Stylists Clinton Kelly (L) and Stacy London of "What Not To Wear" speak during the TLC portion of the 2010 Television Critics Association Press Tour at the Langham Hotel on January 14, 2010 in Pasadena, California. (Photo by Frederick M. Brown/Getty Images)TLC may be bringing back classic hits like “Trading Spaces” and “Four Weddings,” but the network probably won’t be rebooting “What Not To Wear” anytime soon, as the show’s former co-hosts are in a mysterious feud.
Kiss bassist Gene Simmons has announced a $2,000, 38-pound box set called The Vault. And yes, it's quite literally a vault. The Vault is comprised of 10 discs of solo material, 150 unreleased tracks, a leather-bound photo book, a Gene Simmons action figure and an "In Gene We Trust" gold medallion.
Pink performs onstage during the 2017 MTV Video Music Awards at The Forum on August 27, 2017 in Inglewood, California. (Photo by Frederick M. Brown/Getty Images)Pink is returning to the road to support her new album, “Beautiful Trauma,” out Oct. 13. The “Beautiful Trauma World Tour 2018” will play 40 dates in North America, kicking off March 1 in Phoenix. Tickets for the show are between $47.45 and $207.45.
Muck Rack makes it simple to find people, tweets, or articles that mention any name, keyword, company, hashtag etc. We've compiled this guide to help you make the most of your search.
Selecting a term
Start searching tweets, articles from media outlets, articles mentioned in tweets, journalists'
names, titles and bios with some suggested searches:
Companies or Topics (e.g. iPhone, Microsoft)
Phrases (e.g. "cloud computing") — use quotes to keep the terms together
Twitter handles (e.g. @username) — returns those who have mentioned or replied to
Names (e.g. "David Pogue")
Hashtags (e.g. #sxsw, #london2012)
Bio details (e.g. vegan, Olympics, father)
Muck Rack's Advanced Search allows for many boolean operators.
Find results that mention multiple specified terms, use AND or
+. For example, ensure each result contains both Elon Musk and Mark Zuckerberg by
searching Musk AND Zuckerberg or Musk + Zuckerberg.
Use the operators OR or , to broaden your search when you'd like either of
multiple terms to appear in results. (This is the default behavior of our search when no operators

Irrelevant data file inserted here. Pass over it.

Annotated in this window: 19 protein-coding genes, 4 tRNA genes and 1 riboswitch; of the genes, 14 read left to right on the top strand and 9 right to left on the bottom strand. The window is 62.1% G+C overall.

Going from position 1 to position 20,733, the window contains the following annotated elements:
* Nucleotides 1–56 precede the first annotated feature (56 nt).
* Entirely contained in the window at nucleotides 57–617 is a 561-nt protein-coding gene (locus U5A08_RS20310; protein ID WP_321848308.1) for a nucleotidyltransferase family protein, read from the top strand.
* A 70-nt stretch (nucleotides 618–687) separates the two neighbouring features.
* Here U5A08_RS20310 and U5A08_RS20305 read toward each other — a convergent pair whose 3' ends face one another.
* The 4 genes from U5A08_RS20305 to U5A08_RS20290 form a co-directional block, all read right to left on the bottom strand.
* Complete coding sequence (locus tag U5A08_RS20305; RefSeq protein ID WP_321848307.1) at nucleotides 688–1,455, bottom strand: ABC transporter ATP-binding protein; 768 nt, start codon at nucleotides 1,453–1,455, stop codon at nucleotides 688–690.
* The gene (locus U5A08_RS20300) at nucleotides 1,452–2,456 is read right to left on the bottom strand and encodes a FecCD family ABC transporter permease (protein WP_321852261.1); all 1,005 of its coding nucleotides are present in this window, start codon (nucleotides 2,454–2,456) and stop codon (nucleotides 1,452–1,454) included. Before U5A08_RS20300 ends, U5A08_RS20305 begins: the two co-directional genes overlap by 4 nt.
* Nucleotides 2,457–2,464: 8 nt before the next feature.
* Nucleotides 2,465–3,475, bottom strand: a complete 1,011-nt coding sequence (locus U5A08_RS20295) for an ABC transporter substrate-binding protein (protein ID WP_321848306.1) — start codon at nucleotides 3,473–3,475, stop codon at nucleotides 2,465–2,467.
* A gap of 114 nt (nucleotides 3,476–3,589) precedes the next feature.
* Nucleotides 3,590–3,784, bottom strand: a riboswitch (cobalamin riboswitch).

are used). For example, results will contain either cake or cookie by searching cake OR cookie or cake,cookie
Use NOT or - to subtract results from your search. For
example, searching Disney will yield results about the Walt Disney Company as well as Walt Disney
World Resort. To exclude mentions of Disney World, search for Disney -World or Disney
When using one of these operators with a phrase, enclose it in quotation marks. For example, you can
find results about smartphones excluding Apple's iPhone 4S by searching smartphone -"iPhone
Exact case matching or punctuation
If you're searching for a brand name or keyword that relies on specific punctuation marks or capitalization, you can
find results that match your exact query by adding matchcase: before the keyword you're searching for, like matchcase:E*TRADE .
Use parentheses to separate multiple
boolean phrases. For example, to find journalists talking about having fun in Disney World or
Disneyland, search for ("disney world" OR disneyland) AND fun.
An asterisk can be used to search for any variation of a root word truncated by the asterisk. For example, searching for admin* will return results for administrator, administration, administer, administered, etc.
A near operator is an AND operator where you can control the distance between the words. You can vary the distance the near operation uses by adding a forward slash and number (between 0-99) such as strawberries NEAR/10 "whipped cream", which means the strawberries must exist within 10 words of "whipped cream".